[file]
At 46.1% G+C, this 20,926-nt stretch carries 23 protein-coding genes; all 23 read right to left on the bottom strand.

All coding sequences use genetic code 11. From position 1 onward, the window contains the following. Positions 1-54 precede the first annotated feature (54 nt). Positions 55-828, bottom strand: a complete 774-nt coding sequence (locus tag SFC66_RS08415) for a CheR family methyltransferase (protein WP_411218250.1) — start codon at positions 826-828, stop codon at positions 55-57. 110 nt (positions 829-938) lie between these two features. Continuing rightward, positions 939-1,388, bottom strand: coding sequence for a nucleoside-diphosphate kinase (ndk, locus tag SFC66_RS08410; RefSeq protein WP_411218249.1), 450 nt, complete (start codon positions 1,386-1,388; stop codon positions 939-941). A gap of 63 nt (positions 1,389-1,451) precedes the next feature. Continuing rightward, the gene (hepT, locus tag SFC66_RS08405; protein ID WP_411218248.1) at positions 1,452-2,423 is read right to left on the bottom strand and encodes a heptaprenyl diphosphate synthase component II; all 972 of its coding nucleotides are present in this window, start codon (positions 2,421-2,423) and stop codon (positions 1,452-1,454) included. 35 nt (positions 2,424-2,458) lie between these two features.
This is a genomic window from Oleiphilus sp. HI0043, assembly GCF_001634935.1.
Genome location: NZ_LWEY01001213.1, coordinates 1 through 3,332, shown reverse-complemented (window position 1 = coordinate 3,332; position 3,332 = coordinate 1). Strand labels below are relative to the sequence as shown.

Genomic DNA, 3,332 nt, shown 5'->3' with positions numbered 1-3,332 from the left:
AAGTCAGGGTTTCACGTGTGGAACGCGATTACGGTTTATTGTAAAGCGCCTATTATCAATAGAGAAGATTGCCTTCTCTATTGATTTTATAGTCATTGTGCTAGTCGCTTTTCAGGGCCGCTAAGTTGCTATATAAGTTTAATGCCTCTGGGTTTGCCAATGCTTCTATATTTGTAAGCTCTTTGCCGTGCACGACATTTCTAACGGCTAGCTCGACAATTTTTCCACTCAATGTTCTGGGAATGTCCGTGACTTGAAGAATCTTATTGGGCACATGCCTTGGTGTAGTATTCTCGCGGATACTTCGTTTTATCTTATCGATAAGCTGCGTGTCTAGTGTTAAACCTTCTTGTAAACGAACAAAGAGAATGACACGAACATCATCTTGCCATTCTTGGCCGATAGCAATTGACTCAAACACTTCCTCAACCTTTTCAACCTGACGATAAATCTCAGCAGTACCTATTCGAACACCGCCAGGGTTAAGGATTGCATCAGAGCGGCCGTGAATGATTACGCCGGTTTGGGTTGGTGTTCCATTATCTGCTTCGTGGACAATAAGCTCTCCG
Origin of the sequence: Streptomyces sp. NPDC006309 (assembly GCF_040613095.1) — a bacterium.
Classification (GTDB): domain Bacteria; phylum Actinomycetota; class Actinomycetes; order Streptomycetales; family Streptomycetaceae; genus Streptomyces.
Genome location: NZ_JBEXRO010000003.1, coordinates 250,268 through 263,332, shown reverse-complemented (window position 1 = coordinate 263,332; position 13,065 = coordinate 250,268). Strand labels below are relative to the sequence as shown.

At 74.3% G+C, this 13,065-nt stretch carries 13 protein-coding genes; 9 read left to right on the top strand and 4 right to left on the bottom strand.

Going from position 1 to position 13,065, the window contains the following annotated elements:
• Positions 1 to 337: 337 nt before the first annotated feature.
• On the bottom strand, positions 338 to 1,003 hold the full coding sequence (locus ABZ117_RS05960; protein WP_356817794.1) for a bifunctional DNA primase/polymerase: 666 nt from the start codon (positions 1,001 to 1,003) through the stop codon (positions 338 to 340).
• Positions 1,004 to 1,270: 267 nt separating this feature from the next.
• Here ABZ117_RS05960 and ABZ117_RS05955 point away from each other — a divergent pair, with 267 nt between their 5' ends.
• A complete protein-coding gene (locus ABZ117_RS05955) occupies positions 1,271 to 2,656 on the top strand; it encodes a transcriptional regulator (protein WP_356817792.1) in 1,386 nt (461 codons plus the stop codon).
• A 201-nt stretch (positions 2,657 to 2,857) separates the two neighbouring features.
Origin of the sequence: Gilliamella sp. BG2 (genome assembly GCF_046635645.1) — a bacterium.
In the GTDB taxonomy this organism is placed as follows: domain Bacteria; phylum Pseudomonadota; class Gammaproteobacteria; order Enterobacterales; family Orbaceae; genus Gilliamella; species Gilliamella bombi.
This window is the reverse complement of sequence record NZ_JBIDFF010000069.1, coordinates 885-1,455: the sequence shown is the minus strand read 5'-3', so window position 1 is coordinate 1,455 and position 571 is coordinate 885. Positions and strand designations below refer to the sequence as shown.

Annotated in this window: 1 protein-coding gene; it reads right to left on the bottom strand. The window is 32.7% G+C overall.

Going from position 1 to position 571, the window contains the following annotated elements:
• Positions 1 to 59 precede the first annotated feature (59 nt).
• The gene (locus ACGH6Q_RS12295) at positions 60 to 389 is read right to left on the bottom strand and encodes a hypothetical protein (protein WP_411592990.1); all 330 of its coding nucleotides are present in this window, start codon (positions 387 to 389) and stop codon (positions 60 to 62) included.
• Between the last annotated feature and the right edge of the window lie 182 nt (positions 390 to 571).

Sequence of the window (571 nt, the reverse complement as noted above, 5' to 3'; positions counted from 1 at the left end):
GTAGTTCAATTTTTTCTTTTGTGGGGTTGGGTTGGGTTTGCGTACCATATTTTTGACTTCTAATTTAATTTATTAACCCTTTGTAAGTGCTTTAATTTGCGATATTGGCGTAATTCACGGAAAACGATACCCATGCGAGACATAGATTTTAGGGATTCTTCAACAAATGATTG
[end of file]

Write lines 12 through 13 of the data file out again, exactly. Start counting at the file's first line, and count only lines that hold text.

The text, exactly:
• Positions 1 to 337: 337 nt before the first annotated feature.
• On the bottom strand, positions 338 to 1,003 hold the full coding sequence (locus ABZ117_RS05960; protein WP_356817794.1) for a bifunctional DNA primase/polymerase: 666 nt from the start codon (positions 1,001 to 1,003) through the stop codon (positions 338 to 340).